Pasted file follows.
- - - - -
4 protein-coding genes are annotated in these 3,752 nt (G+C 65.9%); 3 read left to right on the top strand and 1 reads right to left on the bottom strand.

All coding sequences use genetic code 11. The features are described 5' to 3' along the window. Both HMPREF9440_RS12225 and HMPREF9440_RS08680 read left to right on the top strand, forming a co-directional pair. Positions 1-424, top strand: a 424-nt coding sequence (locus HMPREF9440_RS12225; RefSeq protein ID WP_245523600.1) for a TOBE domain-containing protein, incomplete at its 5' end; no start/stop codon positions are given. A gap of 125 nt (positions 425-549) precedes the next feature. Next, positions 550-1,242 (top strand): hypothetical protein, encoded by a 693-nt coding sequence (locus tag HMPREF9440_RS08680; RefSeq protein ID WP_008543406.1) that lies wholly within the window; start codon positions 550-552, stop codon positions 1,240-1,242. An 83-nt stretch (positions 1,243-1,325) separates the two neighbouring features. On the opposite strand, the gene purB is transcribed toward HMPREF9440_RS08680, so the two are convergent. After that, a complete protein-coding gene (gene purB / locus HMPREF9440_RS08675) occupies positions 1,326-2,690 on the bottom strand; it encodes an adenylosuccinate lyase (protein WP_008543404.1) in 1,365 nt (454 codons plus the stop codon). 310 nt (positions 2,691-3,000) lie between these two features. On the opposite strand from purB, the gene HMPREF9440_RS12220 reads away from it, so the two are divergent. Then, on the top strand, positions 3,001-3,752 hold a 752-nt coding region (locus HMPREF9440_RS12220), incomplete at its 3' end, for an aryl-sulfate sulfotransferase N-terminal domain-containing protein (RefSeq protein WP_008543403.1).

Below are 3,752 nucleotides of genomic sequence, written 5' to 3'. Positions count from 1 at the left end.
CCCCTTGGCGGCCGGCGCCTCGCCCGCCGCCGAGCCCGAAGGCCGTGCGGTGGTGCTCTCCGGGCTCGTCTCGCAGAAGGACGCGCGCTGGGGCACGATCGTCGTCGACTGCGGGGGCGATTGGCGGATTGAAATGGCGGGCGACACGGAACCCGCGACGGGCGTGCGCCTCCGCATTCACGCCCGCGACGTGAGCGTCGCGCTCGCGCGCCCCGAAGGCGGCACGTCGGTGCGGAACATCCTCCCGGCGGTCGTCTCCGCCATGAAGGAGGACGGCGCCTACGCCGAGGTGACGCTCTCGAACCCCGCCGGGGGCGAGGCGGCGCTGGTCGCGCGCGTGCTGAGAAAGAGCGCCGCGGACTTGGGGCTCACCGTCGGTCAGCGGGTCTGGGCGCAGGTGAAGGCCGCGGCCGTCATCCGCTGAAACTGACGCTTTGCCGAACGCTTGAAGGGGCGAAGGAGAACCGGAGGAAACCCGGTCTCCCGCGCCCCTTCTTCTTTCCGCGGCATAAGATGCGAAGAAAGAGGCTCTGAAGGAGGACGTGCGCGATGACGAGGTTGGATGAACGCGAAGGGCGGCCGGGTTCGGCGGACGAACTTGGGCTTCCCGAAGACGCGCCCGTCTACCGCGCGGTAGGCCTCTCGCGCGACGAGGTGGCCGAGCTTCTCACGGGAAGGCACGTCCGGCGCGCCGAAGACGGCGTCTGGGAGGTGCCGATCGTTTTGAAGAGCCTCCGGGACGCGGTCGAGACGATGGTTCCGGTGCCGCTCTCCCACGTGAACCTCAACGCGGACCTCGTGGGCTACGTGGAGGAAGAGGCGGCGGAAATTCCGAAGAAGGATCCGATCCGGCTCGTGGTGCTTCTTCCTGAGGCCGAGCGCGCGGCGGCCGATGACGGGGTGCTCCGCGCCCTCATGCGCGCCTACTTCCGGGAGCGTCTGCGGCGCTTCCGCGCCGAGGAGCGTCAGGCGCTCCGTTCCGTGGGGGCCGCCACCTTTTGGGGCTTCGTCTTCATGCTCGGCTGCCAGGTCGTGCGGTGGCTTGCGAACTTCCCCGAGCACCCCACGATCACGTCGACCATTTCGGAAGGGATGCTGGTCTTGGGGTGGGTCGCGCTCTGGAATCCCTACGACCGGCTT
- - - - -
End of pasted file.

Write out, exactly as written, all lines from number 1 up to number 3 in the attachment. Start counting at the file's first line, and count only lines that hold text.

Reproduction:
4 protein-coding genes are annotated in these 3,752 nt (G+C 65.9%); 3 read left to right on the top strand and 1 reads right to left on the bottom strand.

All coding sequences use genetic code 11. The features are described 5' to 3' along the window. Both HMPREF9440_RS12225 and HMPREF9440_RS08680 read left to right on the top strand, forming a co-directional pair. Positions 1-424, top strand: a 424-nt coding sequence (locus HMPREF9440_RS12225; RefSeq protein ID WP_245523600.1) for a TOBE domain-containing protein, incomplete at its 5' end; no start/stop codon positions are given. A gap of 125 nt (positions 425-549) precedes the next feature. Next, positions 550-1,242 (top strand): hypothetical protein, encoded by a 693-nt coding sequence (locus tag HMPREF9440_RS08680; RefSeq protein ID WP_008543406.1) that lies wholly within the window; start codon positions 550-552, stop codon positions 1,240-1,242. An 83-nt stretch (positions 1,243-1,325) separates the two neighbouring features. On the opposite strand, the gene purB is transcribed toward HMPREF9440_RS08680, so the two are convergent. After that, a complete protein-coding gene (gene purB / locus HMPREF9440_RS08675) occupies positions 1,326-2,690 on the bottom strand; it encodes an adenylosuccinate lyase (protein WP_008543404.1) in 1,365 nt (454 codons plus the stop codon). 310 nt (positions 2,691-3,000) lie between these two features. On the opposite strand from purB, the gene HMPREF9440_RS12220 reads away from it, so the two are divergent. Then, on the top strand, positions 3,001-3,752 hold a 752-nt coding region (locus HMPREF9440_RS12220), incomplete at its 3' end, for an aryl-sulfate sulfotransferase N-terminal domain-containing protein (RefSeq protein WP_008543403.1).

Below are 3,752 nucleotides of genomic sequence, written 5' to 3'. Positions count from 1 at the left end.